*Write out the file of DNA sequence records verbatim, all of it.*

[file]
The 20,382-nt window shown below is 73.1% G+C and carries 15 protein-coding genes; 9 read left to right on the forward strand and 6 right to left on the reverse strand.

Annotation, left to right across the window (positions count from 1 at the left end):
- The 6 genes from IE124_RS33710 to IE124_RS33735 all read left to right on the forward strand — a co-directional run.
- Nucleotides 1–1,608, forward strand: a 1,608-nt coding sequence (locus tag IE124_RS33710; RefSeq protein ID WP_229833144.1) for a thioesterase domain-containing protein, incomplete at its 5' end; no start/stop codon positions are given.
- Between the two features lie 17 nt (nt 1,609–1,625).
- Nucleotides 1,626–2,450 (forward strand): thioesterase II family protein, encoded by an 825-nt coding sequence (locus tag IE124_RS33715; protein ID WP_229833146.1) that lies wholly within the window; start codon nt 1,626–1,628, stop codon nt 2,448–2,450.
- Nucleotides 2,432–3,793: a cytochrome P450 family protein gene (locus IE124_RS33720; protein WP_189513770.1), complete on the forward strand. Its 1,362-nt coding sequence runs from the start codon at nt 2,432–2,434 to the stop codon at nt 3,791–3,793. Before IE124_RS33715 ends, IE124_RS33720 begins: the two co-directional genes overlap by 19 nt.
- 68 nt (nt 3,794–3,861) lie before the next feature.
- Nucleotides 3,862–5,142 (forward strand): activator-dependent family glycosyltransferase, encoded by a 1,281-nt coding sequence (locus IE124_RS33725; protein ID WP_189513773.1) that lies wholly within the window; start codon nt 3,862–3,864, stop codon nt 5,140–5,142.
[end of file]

The 20,382-nt window shown below is 73.1% G+C and carries 15 protein-coding genes; 9 read left to right on the forward strand and 6 right to left on the reverse strand.

Annotation, left to right across the window (positions count from 1 at the left end):
- The 6 genes from IE124_RS33710 to IE124_RS33735 all read left to right on the forward strand — a co-directional run.
- Nucleotides 1–1,608, forward strand: a 1,608-nt coding sequence (locus tag IE124_RS33710; RefSeq protein ID WP_229833144.1) for a thioesterase domain-containing protein, incomplete at its 5' end; no start/stop codon positions are given.
- Between the two features lie 17 nt (nt 1,609–1,625).
- Nucleotides 1,626–2,450 (forward strand): thioesterase II family protein, encoded by an 825-nt coding sequence (locus tag IE124_RS33715; protein ID WP_229833146.1) that lies wholly within the window; start codon nt 1,626–1,628, stop codon nt 2,448–2,450.
- Nucleotides 2,432–3,793: a cytochrome P450 family protein gene (locus IE124_RS33720; protein WP_189513770.1), complete on the forward strand. Its 1,362-nt coding sequence runs from the start codon at nt 2,432–2,434 to the stop codon at nt 3,791–3,793. Before IE124_RS33715 ends, IE124_RS33720 begins: the two co-directional genes overlap by 19 nt.
- 68 nt (nt 3,794–3,861) lie before the next feature.
- Nucleotides 3,862–5,142 (forward strand): activator-dependent family glycosyltransferase, encoded by a 1,281-nt coding sequence (locus IE124_RS33725; protein ID WP_189513773.1) that lies wholly within the window; start codon nt 3,862–3,864, stop codon nt 5,140–5,142.